Got any signal up here? Nokia to build mobile network on moon
Oct 21 2020
Already in 2018, Nokia joined the German research company PTScientnts for the exact same goal - the establishment of a cellular network on the moon - but the same project did not progress.
The deals are valued at a combined $370 million. Most of the funds were given to large space companies such as SpaceX and United Launch Alliance to ideal techniques to make and handle rocket propellant in space.
"Communications will be a crucial component for NASA's Artemis program, which will establish a sustainable presence on the Moon by the end of the decade", said Nokia in a statement.
That is the plan, anyway, after United States space agency Nasa struck a deal with Nokia. The system will support lunar surface communications at greater distances and increased speeds and offer more reliability than the present standards.
However, this will not be Nokia's first attempt at setting up the Lunar LTE network.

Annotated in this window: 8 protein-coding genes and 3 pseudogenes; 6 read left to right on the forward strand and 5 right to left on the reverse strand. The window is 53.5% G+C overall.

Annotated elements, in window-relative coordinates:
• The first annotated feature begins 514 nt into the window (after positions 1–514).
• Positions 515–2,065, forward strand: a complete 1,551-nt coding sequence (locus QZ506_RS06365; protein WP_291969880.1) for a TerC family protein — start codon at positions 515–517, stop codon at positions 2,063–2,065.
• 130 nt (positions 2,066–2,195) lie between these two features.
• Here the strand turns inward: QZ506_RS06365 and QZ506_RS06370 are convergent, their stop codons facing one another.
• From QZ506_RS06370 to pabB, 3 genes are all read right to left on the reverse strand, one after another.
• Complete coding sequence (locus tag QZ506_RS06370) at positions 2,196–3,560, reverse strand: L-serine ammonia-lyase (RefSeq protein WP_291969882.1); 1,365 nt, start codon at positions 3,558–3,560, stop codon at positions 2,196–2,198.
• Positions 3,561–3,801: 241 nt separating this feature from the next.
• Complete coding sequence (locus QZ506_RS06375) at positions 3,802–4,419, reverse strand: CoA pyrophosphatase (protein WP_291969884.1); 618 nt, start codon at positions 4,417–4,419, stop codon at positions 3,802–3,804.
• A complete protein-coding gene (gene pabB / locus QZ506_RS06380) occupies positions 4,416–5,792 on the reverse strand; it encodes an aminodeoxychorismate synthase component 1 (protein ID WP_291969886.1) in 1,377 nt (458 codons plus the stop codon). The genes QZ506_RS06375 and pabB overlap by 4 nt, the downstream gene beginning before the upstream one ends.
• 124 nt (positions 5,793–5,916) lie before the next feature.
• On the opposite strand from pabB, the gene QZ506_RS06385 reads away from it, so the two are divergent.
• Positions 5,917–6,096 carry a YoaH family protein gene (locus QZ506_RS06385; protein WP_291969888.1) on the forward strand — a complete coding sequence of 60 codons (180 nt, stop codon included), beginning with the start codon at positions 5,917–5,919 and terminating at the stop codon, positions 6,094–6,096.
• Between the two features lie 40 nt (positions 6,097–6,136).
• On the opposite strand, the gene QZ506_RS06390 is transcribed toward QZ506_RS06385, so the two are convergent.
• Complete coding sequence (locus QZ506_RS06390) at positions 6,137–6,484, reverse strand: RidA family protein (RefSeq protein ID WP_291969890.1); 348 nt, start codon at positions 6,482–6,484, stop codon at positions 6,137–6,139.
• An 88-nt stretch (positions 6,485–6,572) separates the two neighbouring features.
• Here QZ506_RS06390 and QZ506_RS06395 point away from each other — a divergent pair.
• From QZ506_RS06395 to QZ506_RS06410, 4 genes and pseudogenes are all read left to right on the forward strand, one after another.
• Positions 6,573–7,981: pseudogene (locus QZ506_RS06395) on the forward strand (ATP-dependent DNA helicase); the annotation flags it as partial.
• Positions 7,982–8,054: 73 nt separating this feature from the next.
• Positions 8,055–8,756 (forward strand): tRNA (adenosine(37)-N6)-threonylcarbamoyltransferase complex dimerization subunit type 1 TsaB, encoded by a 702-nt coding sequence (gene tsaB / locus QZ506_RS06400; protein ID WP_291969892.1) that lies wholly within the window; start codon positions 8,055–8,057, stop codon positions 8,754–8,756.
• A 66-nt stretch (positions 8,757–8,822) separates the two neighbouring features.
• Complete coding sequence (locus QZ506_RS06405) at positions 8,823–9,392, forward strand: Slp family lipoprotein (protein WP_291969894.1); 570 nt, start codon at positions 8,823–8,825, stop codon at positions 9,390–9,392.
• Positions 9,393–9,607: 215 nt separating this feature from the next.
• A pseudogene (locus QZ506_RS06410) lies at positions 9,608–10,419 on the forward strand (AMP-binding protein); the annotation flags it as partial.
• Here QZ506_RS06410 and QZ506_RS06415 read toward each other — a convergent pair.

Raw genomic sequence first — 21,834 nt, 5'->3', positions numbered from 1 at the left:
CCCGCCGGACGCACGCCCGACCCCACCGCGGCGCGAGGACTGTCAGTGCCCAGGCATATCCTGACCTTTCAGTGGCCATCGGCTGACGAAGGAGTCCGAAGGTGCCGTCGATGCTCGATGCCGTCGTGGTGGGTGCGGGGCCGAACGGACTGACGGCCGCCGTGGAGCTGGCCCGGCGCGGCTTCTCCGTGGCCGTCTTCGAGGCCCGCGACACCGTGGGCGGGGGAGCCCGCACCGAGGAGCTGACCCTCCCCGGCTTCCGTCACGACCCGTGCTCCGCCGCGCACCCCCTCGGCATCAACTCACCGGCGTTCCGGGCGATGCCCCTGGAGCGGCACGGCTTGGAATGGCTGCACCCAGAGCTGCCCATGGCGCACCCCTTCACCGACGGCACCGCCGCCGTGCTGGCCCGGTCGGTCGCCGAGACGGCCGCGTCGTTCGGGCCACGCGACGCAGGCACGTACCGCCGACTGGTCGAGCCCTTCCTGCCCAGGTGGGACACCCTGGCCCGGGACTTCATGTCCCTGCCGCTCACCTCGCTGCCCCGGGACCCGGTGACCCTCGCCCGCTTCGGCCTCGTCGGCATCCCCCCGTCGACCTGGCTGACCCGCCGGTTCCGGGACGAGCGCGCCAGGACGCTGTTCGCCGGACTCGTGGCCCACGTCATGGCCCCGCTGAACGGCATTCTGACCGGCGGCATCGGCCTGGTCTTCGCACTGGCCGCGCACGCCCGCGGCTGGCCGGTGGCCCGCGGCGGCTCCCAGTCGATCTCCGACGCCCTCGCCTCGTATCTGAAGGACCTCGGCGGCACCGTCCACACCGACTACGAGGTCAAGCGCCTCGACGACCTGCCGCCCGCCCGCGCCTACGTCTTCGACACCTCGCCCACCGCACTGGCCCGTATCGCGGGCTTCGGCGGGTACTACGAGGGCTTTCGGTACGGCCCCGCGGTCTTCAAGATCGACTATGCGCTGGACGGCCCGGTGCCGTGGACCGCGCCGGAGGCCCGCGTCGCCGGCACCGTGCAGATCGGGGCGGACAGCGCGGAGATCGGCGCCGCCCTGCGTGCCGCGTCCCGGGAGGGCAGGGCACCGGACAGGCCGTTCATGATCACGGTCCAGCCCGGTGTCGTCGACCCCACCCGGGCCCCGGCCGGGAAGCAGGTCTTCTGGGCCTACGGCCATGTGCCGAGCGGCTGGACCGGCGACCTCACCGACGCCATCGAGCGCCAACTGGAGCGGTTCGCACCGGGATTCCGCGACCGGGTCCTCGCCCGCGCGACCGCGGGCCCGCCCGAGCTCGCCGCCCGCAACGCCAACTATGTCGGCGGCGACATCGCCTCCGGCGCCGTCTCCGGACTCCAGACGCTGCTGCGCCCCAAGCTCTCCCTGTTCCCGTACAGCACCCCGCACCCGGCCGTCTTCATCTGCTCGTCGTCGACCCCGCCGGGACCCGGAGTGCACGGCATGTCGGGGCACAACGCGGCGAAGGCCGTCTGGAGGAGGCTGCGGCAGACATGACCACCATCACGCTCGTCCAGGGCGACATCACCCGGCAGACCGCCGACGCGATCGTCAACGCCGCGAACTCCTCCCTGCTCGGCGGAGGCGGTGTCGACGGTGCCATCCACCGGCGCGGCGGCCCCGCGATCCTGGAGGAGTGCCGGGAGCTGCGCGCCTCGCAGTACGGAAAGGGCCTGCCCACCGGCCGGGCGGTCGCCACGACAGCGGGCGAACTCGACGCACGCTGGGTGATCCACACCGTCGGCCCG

"The mission-critical LTE network we have developed has been specially created to withstand the extreme temperature, radiation and vacuum conditions of space, as well as the sizable vibrational impact during launch and landing on the lunar surface", the company said.
Bridenstine further said that power systems are needed that can stay on the lunar surface for a long time, adding that and the ability to migrate to the moon must also be developed.
Telecom equipment supplier Nokia is building a 4G network on the moon to help astronauts control lunar rovers, navigate lunar geography in real time, and stream videos.
The 4G network that Nokia will build will be miles superior to the form of communication that was used during the early missions to the moon.
Intuitive Machines announced last week that it had been awarded Nasa's Commercial Lunar Payload Services (CLPS) contract to deliver gear and technology to search and drill for ice and water on the Moon, as the space agency prepares to establish a human presence on the lunar surface. The public-private partnerships established through Tipping Point selections combine NASA resources with industry contributions.